Twenty years ago, the world watched amateur chef Kensuke Sakai wheel his trusty food cart through the gates of Kitchen Stadium—then the battleground for one of the largest, most famous cooking shows of all time, The Iron Chef. At just 26 years old, Sakai was the youngest challenger—and also the first food cart owner—to ever take part in the competition.
Today, he is the man behind several restaurants in Japan and Singapore, and most recently the executive chef of Miyazaki Gyu, Manila’s newest Japanese restaurant.
Roast Beef and Torched Sushi
Cows can get straight A's, too
Miyazaki Gyu is named for its exclusive use of Miyazaki Wagyu—recently acknowledged as some of the best beef you can find anywhere in the world. All of the beef served at the restaurant is flown directly from the Miyazaki Prefecture on the Japanese island of Kyushu, wherein these purebred cattle are taken special care of through a strict diet of grass and mineral water from the Miyazaki springs. Later, they are separated into groups of no larger than four at a time, allowing for every cow’s individual needs to be taken into consideration.
Japanese Stew and Rib-Eye Steak
This level of care and attention to detail has gained the Miyazaki Wagyu a ranking of A5, the highest possible mark on the Japanese beef grading system. Bearing in mind the rigor of the assessment criteria, which was created and standardized by the Japanese Meat Grading Association, achieving this is no small feat. Here’s how it works:
The letter in each beef ranking represents the Yield Grade, or “the proportion of meat obtained from a certain part of cattle body.” An A-grade, as in the case of Miyazaki Wagyu, means that 72 percent or more of its meat is of usable quality, while a grade of B signifies that at least 69 percent is fit for use. Meanwhile, if only less than 69 percent of the meat is usable, the cut of beef is awarded a C-grade.
The number that follows the letter represents the Quality Grade, which is determined by a combination of four characteristics: beef marbling, color and brightness of meat, firmness and texture of meat, and quality of fat. Each of these is given a mark from one to five, and the overall score is scaled down to match the lowest of the four marks.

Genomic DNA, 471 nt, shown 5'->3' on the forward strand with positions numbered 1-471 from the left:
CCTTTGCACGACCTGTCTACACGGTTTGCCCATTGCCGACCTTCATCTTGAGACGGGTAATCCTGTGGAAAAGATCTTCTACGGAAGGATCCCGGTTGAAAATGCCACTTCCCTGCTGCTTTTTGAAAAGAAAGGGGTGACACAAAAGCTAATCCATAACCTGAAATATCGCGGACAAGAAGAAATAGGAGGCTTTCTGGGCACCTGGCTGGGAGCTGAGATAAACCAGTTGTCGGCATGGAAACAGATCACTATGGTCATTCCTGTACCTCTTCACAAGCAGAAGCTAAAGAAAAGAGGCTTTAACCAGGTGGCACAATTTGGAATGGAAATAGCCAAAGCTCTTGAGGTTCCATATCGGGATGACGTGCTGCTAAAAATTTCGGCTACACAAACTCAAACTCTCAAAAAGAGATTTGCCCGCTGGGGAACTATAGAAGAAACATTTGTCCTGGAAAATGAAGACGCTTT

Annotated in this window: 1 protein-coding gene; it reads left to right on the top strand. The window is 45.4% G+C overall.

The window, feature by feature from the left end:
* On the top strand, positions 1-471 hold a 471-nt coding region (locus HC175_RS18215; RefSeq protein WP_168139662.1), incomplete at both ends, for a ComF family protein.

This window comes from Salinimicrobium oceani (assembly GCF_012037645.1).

This means that Miyazaki Wagyu’s A5 ranking has been maintained all these years by consistently scoring perfect fives in all of these criteria. A true delicacy, beef cuts that have obtained such a status even have their own designated display counters at restaurants and are typically saved for special occasions.
The concept behind Miyazaki Gyu
In a conversation with Sakai, he revealed that while “there are many kinds of A5,” the special difference with the Miyazaki Wagyu lies in its fat, which is sweet and “not sticky in the mouth.” This makes it ideal for the cooking of popular Japanese beef dishes, like sukiyaki, shabu-shabu, and yakiniku—all of which will be offered at Miyazaki Gyu. These dishes are best enjoyed, he adds, with a classic red wine, Japanese sake, or fruity white wine.
Chef Kensuke Sakai with a sliver of Miyazaki Wagyu
The true intention of the restaurant is clear and simple: to provide “real Japanese food, service, and atmosphere,” while also pertaining to the Filipino palate. To fulfill the latter, Sakai disclosed that he tweaks the dishes ever so slightly so that they are a little bit sweeter, but nonetheless very authentic.
Miyazaki Gyu, One McKinley Place, 4th Avenue corner 25th Street, Bonifacio Global City, Taguig City.